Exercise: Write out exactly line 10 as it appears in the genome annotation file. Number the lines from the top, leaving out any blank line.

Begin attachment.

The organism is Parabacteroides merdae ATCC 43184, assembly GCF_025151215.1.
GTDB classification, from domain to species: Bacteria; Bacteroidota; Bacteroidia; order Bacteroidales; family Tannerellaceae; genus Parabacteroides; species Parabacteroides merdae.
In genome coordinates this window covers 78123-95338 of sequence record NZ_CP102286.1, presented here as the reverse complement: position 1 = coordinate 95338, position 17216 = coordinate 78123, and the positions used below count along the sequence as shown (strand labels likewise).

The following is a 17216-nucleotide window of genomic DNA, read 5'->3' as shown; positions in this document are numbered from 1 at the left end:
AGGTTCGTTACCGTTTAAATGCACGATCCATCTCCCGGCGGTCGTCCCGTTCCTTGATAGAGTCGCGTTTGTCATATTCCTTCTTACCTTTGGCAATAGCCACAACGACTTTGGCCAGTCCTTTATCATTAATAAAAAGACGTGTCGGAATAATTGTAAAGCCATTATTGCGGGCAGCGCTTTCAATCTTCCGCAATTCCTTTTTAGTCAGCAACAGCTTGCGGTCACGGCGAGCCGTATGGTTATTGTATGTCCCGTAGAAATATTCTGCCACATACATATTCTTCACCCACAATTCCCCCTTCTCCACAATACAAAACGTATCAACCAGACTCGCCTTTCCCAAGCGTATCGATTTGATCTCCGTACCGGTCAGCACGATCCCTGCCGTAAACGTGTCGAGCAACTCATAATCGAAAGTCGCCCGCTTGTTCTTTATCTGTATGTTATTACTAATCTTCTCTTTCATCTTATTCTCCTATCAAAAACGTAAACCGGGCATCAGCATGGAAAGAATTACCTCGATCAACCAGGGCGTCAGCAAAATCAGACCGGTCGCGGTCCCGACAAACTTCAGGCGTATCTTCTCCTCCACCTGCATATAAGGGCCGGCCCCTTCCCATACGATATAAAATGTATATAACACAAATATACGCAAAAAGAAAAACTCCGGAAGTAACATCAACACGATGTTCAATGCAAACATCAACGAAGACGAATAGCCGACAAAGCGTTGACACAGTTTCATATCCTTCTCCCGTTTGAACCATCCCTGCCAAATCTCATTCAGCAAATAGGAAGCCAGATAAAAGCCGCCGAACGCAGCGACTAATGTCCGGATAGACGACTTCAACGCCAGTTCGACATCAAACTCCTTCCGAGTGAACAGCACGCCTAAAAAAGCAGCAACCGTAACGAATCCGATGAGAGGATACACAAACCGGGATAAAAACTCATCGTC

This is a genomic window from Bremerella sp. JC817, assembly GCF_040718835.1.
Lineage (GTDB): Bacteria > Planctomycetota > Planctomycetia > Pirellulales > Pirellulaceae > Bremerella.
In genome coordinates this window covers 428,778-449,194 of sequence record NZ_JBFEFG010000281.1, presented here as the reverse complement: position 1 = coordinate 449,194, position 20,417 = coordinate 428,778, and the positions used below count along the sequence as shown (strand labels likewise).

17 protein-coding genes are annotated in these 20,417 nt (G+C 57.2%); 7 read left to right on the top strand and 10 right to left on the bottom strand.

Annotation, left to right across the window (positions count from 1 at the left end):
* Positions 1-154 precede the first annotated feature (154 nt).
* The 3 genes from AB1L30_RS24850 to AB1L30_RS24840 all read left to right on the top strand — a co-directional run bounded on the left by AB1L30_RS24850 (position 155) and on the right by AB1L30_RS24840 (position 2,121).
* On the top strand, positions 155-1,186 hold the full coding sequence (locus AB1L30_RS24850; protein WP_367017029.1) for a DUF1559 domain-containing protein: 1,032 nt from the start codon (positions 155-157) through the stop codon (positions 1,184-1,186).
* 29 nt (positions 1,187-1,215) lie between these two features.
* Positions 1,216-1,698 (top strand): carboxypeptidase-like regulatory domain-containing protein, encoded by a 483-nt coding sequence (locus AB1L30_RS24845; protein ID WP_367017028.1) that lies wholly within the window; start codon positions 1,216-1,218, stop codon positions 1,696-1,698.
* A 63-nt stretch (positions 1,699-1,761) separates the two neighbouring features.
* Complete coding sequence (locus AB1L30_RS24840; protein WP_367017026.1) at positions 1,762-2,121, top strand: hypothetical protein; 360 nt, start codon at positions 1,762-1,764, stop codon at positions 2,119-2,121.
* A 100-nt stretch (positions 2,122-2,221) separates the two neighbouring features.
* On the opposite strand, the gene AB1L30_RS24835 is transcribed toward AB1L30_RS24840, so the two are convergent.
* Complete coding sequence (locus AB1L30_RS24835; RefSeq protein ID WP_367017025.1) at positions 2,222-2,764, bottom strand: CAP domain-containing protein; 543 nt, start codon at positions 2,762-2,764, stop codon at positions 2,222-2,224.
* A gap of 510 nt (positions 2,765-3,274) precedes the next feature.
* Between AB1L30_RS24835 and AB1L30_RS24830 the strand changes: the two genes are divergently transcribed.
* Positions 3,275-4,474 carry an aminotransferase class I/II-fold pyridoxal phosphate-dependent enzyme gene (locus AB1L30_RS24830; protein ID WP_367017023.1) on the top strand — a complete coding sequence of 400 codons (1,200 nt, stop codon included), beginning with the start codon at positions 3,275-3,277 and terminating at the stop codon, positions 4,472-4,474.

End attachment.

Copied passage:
Annotation, left to right across the window (positions count from 1 at the left end):